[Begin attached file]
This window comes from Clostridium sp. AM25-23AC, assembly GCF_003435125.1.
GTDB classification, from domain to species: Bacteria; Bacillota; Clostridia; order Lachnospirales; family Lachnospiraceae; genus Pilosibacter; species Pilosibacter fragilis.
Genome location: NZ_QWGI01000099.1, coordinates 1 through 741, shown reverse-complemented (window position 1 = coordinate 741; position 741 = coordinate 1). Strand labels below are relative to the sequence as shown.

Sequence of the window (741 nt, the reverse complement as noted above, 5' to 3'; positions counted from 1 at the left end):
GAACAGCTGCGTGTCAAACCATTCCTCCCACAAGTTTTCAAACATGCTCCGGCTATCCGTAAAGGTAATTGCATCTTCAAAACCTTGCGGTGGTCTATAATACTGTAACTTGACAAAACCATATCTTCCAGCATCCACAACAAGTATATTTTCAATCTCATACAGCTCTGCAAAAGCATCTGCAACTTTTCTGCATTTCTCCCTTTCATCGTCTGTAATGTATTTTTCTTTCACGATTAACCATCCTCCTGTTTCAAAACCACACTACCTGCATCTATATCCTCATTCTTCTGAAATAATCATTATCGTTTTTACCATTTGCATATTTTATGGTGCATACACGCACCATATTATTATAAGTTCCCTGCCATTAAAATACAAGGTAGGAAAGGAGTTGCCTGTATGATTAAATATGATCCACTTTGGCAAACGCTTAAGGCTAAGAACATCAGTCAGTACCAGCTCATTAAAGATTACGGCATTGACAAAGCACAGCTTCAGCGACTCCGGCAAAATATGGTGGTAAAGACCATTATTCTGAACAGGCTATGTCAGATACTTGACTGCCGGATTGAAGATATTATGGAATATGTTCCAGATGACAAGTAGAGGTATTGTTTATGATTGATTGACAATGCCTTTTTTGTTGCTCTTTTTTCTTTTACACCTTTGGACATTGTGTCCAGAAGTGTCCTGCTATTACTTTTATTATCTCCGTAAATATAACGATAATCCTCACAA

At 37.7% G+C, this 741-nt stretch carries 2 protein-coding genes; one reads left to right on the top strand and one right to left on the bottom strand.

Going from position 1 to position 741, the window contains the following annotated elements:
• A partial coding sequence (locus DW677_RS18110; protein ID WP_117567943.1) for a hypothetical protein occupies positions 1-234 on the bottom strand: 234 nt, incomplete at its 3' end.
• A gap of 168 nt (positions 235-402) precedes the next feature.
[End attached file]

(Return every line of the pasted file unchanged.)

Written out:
This window comes from Clostridium sp. AM25-23AC, assembly GCF_003435125.1.
GTDB classification, from domain to species: Bacteria; Bacillota; Clostridia; order Lachnospirales; family Lachnospiraceae; genus Pilosibacter; species Pilosibacter fragilis.
Genome location: NZ_QWGI01000099.1, coordinates 1 through 741, shown reverse-complemented (window position 1 = coordinate 741; position 741 = coordinate 1). Strand labels below are relative to the sequence as shown.

Sequence of the window (741 nt, the reverse complement as noted above, 5' to 3'; positions counted from 1 at the left end):
GAACAGCTGCGTGTCAAACCATTCCTCCCACAAGTTTTCAAACATGCTCCGGCTATCCGTAAAGGTAATTGCATCTTCAAAACCTTGCGGTGGTCTATAATACTGTAACTTGACAAAACCATATCTTCCAGCATCCACAACAAGTATATTTTCAATCTCATACAGCTCTGCAAAAGCATCTGCAACTTTTCTGCATTTCTCCCTTTCATCGTCTGTAATGTATTTTTCTTTCACGATTAACCATCCTCCTGTTTCAAAACCACACTACCTGCATCTATATCCTCATTCTTCTGAAATAATCATTATCGTTTTTACCATTTGCATATTTTATGGTGCATACACGCACCATATTATTATAAGTTCCCTGCCATTAAAATACAAGGTAGGAAAGGAGTTGCCTGTATGATTAAATATGATCCACTTTGGCAAACGCTTAAGGCTAAGAACATCAGTCAGTACCAGCTCATTAAAGATTACGGCATTGACAAAGCACAGCTTCAGCGACTCCGGCAAAATATGGTGGTAAAGACCATTATTCTGAACAGGCTATGTCAGATACTTGACTGCCGGATTGAAGATATTATGGAATATGTTCCAGATGACAAGTAGAGGTATTGTTTATGATTGATTGACAATGCCTTTTTTGTTGCTCTTTTTTCTTTTACACCTTTGGACATTGTGTCCAGAAGTGTCCTGCTATTACTTTTATTATCTCCGTAAATATAACGATAATCCTCACAA

At 37.7% G+C, this 741-nt stretch carries 2 protein-coding genes; one reads left to right on the top strand and one right to left on the bottom strand.

Going from position 1 to position 741, the window contains the following annotated elements:
• A partial coding sequence (locus DW677_RS18110; protein ID WP_117567943.1) for a hypothetical protein occupies positions 1-234 on the bottom strand: 234 nt, incomplete at its 3' end.
• A gap of 168 nt (positions 235-402) precedes the next feature.